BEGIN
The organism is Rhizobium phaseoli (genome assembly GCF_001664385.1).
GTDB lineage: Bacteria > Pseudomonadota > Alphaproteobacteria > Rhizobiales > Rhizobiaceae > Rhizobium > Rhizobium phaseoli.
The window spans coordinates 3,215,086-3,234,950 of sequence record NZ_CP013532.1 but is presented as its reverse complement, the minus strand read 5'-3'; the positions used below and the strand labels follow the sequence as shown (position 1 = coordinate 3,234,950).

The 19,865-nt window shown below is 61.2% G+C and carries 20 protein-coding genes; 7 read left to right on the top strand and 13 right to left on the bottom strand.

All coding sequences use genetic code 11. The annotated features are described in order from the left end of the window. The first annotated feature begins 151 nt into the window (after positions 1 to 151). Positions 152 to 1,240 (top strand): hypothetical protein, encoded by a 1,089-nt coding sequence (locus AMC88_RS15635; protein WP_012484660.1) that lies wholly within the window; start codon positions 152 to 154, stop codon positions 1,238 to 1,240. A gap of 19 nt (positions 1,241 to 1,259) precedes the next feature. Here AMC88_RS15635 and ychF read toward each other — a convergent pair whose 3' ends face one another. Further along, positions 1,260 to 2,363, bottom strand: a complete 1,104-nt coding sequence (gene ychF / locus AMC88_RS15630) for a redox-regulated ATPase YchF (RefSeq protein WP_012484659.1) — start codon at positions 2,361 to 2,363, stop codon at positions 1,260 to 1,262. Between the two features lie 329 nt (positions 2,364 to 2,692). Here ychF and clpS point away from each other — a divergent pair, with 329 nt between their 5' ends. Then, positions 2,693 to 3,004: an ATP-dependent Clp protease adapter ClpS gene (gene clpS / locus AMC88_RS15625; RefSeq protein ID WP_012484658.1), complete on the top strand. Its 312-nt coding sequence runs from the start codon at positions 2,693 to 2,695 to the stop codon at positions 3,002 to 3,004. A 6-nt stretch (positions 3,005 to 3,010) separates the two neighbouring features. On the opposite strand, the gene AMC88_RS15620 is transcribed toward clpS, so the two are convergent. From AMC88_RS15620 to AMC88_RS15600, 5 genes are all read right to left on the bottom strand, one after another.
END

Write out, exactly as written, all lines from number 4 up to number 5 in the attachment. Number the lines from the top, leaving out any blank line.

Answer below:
The 19,865-nt window shown below is 61.2% G+C and carries 20 protein-coding genes; 7 read left to right on the top strand and 13 right to left on the bottom strand.

All coding sequences use genetic code 11. The annotated features are described in order from the left end of the window. The first annotated feature begins 151 nt into the window (after positions 1 to 151). Positions 152 to 1,240 (top strand): hypothetical protein, encoded by a 1,089-nt coding sequence (locus AMC88_RS15635; protein WP_012484660.1) that lies wholly within the window; start codon positions 152 to 154, stop codon positions 1,238 to 1,240. A gap of 19 nt (positions 1,241 to 1,259) precedes the next feature. Here AMC88_RS15635 and ychF read toward each other — a convergent pair whose 3' ends face one another. Further along, positions 1,260 to 2,363, bottom strand: a complete 1,104-nt coding sequence (gene ychF / locus AMC88_RS15630) for a redox-regulated ATPase YchF (RefSeq protein WP_012484659.1) — start codon at positions 2,361 to 2,363, stop codon at positions 1,260 to 1,262. Between the two features lie 329 nt (positions 2,364 to 2,692). Here ychF and clpS point away from each other — a divergent pair, with 329 nt between their 5' ends. Then, positions 2,693 to 3,004: an ATP-dependent Clp protease adapter ClpS gene (gene clpS / locus AMC88_RS15625; RefSeq protein ID WP_012484658.1), complete on the top strand. Its 312-nt coding sequence runs from the start codon at positions 2,693 to 2,695 to the stop codon at positions 3,002 to 3,004. A 6-nt stretch (positions 3,005 to 3,010) separates the two neighbouring features. On the opposite strand, the gene AMC88_RS15620 is transcribed toward clpS, so the two are convergent. From AMC88_RS15620 to AMC88_RS15600, 5 genes are all read right to left on the bottom strand, one after another.